The new technology revolves around cutting-edge mixed reality glasses, which display both the physical world and the road, as well as additional information and interactive features, in the same field of view. In this manner, the driver may see anything useful, such as vehicle diagnostics and route guidance. Additionally, the cabin's operating features and other virtual displays are hidden from view to those without the glasses, making the cabin appear more streamlined and modern to those who aren't wearing them. Because the glasses display the functions and their execution reactively and in real time concurrently with the touch of the hand, one may even direct the precise interaction with these invisible touch-sensitive zones utilizing mixed-reality optics.
For informational purposes only, at first, the user sees virtual specifics. When the user's attention is drawn to one of these features, the system interprets this as a cue to provide more information about that feature, just like when a user manually clicks to reveal a drop-down menu. By focusing on an aspect and interacting with it through hand gestures, the user transitions that element into an active state, and the car's "user interface" (the virtual display in the glasses) responds to changes in real-time, just like a standard operating instrument.
Unlike a physical control element like a rotary switch, the user does not need to bend forward or stretch his arms to engage with the user interface while seated comfortably because the virtual control element advances towards the user.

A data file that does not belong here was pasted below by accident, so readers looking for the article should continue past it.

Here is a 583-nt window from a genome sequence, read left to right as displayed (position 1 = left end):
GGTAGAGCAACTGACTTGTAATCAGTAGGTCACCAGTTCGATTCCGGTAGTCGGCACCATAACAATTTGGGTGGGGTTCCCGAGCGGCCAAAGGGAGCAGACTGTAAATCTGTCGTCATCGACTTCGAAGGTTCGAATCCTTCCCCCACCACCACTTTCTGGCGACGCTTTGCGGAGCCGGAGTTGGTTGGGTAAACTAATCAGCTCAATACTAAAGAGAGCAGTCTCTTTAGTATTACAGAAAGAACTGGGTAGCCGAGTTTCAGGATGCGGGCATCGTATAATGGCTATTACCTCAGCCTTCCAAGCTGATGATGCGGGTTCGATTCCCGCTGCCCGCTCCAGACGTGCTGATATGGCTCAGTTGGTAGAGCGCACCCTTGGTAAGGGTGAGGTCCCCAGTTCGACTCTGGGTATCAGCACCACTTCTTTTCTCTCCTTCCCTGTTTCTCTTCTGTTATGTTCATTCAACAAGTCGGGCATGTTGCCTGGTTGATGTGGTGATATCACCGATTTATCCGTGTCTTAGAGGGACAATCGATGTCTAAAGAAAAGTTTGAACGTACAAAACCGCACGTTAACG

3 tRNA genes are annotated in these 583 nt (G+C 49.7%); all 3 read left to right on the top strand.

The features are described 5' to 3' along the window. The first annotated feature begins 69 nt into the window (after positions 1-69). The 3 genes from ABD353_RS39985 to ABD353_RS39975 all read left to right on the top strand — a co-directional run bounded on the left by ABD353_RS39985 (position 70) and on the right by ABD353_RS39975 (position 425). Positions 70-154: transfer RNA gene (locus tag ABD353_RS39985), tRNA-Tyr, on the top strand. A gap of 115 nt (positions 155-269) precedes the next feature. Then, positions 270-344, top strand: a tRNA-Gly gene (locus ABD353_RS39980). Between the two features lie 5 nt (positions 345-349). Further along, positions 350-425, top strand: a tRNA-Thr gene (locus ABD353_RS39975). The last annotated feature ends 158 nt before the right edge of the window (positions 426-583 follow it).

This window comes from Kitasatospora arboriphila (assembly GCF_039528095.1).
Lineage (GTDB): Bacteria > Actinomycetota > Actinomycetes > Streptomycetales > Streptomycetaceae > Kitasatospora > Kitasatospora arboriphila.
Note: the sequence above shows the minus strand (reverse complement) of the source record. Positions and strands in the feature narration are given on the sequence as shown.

As such, the car represents a departure from the conventional operational idea based on screens and physical controls. Instead, the elements' controls are seen as floating on top of the elements' functions to which they are attached. The air conditioner's control panel is depicted in front of the nozzle, while the speaker is placed above the interactive media and sound panel.
The activesphere concept shares its foundation with the Audi grandsphere and the Audi urbansphere in that it is based on Audi's Premium Platform Electric (PPE), the company's most cutting-edge electric powertrain platform. Audi is spearheading the project's development with Porsche AG, and the first Audi vehicle built on the PPE platform will debut later this year.
The 800 V charging system and the 100 kWh battery pack give the Audi activesphere concept a range of over 600 kilometers. This technology allows the battery to be charged at lightning chargers up to 270 kW, much like in the Audi e-tron GT quattro. It allows for a 300-kilometer-driving range to be charged in just 10 minutes.
The Audi activesphere concept, a four-wheel drive vehicle, receives 442 hp and 720 Nm of torque from electric motors mounted on both the front and rear axles. The Audi adaptive air suspension is also included in the concept car. @via Audi.